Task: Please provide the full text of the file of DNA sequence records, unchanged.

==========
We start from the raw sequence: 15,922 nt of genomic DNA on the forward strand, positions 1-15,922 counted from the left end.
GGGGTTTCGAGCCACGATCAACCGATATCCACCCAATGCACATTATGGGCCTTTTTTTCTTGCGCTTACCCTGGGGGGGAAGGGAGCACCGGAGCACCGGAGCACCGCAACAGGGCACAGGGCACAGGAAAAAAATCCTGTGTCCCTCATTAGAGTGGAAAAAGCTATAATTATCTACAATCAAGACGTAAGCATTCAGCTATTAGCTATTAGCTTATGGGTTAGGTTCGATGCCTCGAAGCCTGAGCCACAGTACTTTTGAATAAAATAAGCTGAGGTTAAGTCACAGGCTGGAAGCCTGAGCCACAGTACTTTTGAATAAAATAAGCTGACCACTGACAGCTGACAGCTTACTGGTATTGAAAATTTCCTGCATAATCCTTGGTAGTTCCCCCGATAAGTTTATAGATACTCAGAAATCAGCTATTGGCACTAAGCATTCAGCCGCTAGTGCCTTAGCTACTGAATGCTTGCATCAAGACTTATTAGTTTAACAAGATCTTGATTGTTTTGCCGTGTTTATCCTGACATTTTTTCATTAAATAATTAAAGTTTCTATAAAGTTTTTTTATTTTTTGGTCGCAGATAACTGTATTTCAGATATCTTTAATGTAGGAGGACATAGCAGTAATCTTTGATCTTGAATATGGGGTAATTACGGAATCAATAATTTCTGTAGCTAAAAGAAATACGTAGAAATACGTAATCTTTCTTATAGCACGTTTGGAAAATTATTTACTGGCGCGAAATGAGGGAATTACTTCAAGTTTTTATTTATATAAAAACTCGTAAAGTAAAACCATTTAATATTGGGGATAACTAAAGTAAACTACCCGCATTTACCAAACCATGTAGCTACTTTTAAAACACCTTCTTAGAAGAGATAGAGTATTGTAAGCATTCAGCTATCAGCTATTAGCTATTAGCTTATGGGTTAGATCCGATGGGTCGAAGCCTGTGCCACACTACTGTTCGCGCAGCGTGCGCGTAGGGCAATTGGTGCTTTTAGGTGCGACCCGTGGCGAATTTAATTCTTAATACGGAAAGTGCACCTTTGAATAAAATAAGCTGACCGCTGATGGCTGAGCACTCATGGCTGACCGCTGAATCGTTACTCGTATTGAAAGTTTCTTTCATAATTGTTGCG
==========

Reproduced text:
We start from the raw sequence: 15,922 nt of genomic DNA on the forward strand, positions 1-15,922 counted from the left end.
GGGGTTTCGAGCCACGATCAACCGATATCCACCCAATGCACATTATGGGCCTTTTTTTCTTGCGCTTACCCTGGGGGGGAAGGGAGCACCGGAGCACCGGAGCACCGCAACAGGGCACAGGGCACAGGAAAAAAATCCTGTGTCCCTCATTAGAGTGGAAAAAGCTATAATTATCTACAATCAAGACGTAAGCATTCAGCTATTAGCTATTAGCTTATGGGTTAGGTTCGATGCCTCGAAGCCTGAGCCACAGTACTTTTGAATAAAATAAGCTGAGGTTAAGTCACAGGCTGGAAGCCTGAGCCACAGTACTTTTGAATAAAATAAGCTGACCACTGACAGCTGACAGCTTACTGGTATTGAAAATTTCCTGCATAATCCTTGGTAGTTCCCCCGATAAGTTTATAGATACTCAGAAATCAGCTATTGGCACTAAGCATTCAGCCGCTAGTGCCTTAGCTACTGAATGCTTGCATCAAGACTTATTAGTTTAACAAGATCTTGATTGTTTTGCCGTGTTTATCCTGACATTTTTTCATTAAATAATTAAAGTTTCTATAAAGTTTTTTTATTTTTTGGTCGCAGATAACTGTATTTCAGATATCTTTAATGTAGGAGGACATAGCAGTAATCTTTGATCTTGAATATGGGGTAATTACGGAATCAATAATTTCTGTAGCTAAAAGAAATACGTAGAAATACGTAATCTTTCTTATAGCACGTTTGGAAAATTATTTACTGGCGCGAAATGAGGGAATTACTTCAAGTTTTTATTTATATAAAAACTCGTAAAGTAAAACCATTTAATATTGGGGATAACTAAAGTAAACTACCCGCATTTACCAAACCATGTAGCTACTTTTAAAACACCTTCTTAGAAGAGATAGAGTATTGTAAGCATTCAGCTATCAGCTATTAGCTATTAGCTTATGGGTTAGATCCGATGGGTCGAAGCCTGTGCCACACTACTGTTCGCGCAGCGTGCGCGTAGGGCAATTGGTGCTTTTAGGTGCGACCCGTGGCGAATTTAATTCTTAATACGGAAAGTGCACCTTTGAATAAAATAAGCTGACCGCTGATGGCTGAGCACTCATGGCTGACCGCTGAATCGTTACTCGTATTGAAAGTTTCTTTCATAATTGTTGCG